Monday, April 13, 2009

ProActive Parenting Advice....

Sharon, the author and creator of ProActive parenting shared with me this article she wrote called "Power Struggles: Once it begins how do I stop it? ". She graciously has allowed me to post it up to share with all of you. I am very excited to read this one. I think my kids and I have power struggles throughout most of the week. I better get reading...

Go check it out. By reading this you will see that there are other ways to handle whining and become familiar with ProActive Parenting style.

Also don't forget about the wonderful ProActive Parenting Giveaway!


Power Struggles: Once it begins how do I stop it?

It can happen anywhere and at anytime. A child screams his demands and his parent feels overwhelmed, embarrassed or angry. Mom increases the intensity of her reaction because she knows what’s coming—a power struggle. Her son wants to be heard so he continues the negotiating and arguing. Now both parent and child are loudly trying to make their point and a power struggle has begun.

• Why doesn’t the arguing and negotiating stop when a parent says, “stop it now”?
The short answer is your child is still learning and your reaction is one of the things teaching him.

When a parent increases the intensity of her reaction to stop a power struggle it can scare a child. Toddlers and preschoolers tend to revert back to a slightly younger age when they are really emotional. A parent’s big reaction can push a wee one over the edge emotionally causing a power struggle to get bigger or morph right into a frightened tantrum.

The other thing that could happen is due to immature understanding; a young preschooler can view a parent’s reaction as a form of teaching. They may misinterpret your reaction as “Oh, so this is how you’re supposed to behave” and then they model your behavior right back at you.

• Warning
This idea is not intended to stop power struggles from ever happening again. Power struggles will come back again. It’s how children push the envelope so they can learn the boundaries in different situations. Power struggles happen because a child has hit the end of his rope verbally, physically or emotionally and isn’t mature enough to know how to handle his big feelings and express himself respectfully at the same time, not yet. So he uses arguing as his method of communication.

• How to drop your end of a power struggle
Since your child is young and learning from everything around him, you need to make the first change. How? Mom and dad can back out of the power struggle by going silent for 10-60 seconds. It’s that simple and that powerful. The silence is not to be used as a punishment and it shouldn’t go on for any longer than it takes for the parent to see the child calm a little bit. As long as the silence isn’t punitive it quickly becomes more powerful than the arguing. It sends the message, “I hear you and I’m no longer willing to argue with you.”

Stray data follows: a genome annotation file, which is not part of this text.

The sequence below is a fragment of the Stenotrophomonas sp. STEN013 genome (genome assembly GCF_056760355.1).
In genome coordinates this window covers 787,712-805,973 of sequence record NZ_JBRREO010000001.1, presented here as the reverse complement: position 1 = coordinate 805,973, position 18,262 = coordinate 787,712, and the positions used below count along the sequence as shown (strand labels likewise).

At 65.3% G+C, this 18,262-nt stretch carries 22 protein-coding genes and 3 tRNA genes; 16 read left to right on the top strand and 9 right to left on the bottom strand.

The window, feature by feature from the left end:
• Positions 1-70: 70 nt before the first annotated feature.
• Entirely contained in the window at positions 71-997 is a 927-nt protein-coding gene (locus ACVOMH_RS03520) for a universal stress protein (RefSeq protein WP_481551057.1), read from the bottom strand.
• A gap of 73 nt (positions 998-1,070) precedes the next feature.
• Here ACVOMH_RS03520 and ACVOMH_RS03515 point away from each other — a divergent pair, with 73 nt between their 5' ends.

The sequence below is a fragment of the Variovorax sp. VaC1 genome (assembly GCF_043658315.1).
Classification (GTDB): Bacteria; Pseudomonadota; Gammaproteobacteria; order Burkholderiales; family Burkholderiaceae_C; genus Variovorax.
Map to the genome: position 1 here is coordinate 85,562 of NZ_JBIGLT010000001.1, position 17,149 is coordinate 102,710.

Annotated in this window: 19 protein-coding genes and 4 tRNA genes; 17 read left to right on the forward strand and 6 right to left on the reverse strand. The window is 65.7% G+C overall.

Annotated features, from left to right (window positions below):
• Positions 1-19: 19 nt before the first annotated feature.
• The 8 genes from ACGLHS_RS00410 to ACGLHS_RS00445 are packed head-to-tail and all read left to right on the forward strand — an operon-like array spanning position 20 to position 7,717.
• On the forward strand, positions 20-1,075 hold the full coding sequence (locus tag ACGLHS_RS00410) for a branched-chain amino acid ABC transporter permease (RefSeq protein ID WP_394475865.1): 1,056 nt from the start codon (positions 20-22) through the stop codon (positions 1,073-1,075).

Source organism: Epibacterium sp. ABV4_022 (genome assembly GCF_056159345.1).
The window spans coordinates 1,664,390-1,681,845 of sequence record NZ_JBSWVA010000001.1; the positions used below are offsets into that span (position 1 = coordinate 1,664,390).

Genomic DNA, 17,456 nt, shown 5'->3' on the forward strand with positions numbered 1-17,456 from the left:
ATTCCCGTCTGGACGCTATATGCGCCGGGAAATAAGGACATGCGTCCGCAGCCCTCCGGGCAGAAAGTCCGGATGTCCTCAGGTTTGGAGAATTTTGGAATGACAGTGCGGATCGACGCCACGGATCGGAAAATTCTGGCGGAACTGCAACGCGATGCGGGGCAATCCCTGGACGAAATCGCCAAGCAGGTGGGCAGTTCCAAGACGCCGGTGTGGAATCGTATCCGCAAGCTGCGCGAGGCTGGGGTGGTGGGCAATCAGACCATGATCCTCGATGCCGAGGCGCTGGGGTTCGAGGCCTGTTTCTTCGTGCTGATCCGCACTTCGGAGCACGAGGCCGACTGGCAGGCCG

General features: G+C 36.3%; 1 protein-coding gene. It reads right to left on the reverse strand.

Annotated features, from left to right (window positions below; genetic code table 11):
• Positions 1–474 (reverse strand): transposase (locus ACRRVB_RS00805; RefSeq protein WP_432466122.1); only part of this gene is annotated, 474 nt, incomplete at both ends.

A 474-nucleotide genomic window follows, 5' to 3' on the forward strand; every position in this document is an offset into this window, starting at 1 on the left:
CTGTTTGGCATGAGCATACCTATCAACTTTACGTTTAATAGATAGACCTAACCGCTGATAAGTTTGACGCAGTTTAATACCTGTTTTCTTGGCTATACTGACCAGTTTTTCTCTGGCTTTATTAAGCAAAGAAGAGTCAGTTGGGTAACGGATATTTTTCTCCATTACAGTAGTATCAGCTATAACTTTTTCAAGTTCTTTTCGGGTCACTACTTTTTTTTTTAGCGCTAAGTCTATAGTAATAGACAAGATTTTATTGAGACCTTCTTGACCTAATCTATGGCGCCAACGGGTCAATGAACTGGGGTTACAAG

• Your first reaction after reading that may be, “doesn’t that mean I’m letting him get away with disrespectful behavior?” No, actually it’s quite the opposite.
Parental silence captures his attention and he thinks, “Uh oh, I’m in trouble.” And since he’s emotionally out of control your silence shows him that you’re calm and in control and he’s comforted by that. He also senses that pleading, negotiating and screaming has to stop now.

• You need to explain why you’ve gone silent or it will either confuse him or cause a bigger fuss.
Go silent for 10-60 seconds as soon as you realize you’re in a power struggle. THEN

Explain that you won’t be talking until he calms down. Notice the short preschool level statement. THEN Go silent again as he tries to re-engage you and he will. Repeating instructions is key as you do this tip. Repeat this process as many times as needed the first one-three times you try this.

So the next time you find yourself arguing with a 3 or 4 yr old—go silent for 10-60 seconds, take a few deep breaths and wait for your child to get calmer before you talk. Then follow your heart as you help him learn about your family’s rules and resolve the situation.

Sharon Silver is the founder and director of ProActive Parenting, a site offering downloadable seminars to help parents switch from punishment to discipline as they deal with everyday toddler and preschooler behavior.


Janet and Maya said...

Great really portrays many of my feelings and situations with my three year old. I've gone into silence occasionally, but I haven't done the explanation which is SO important.

Thank you!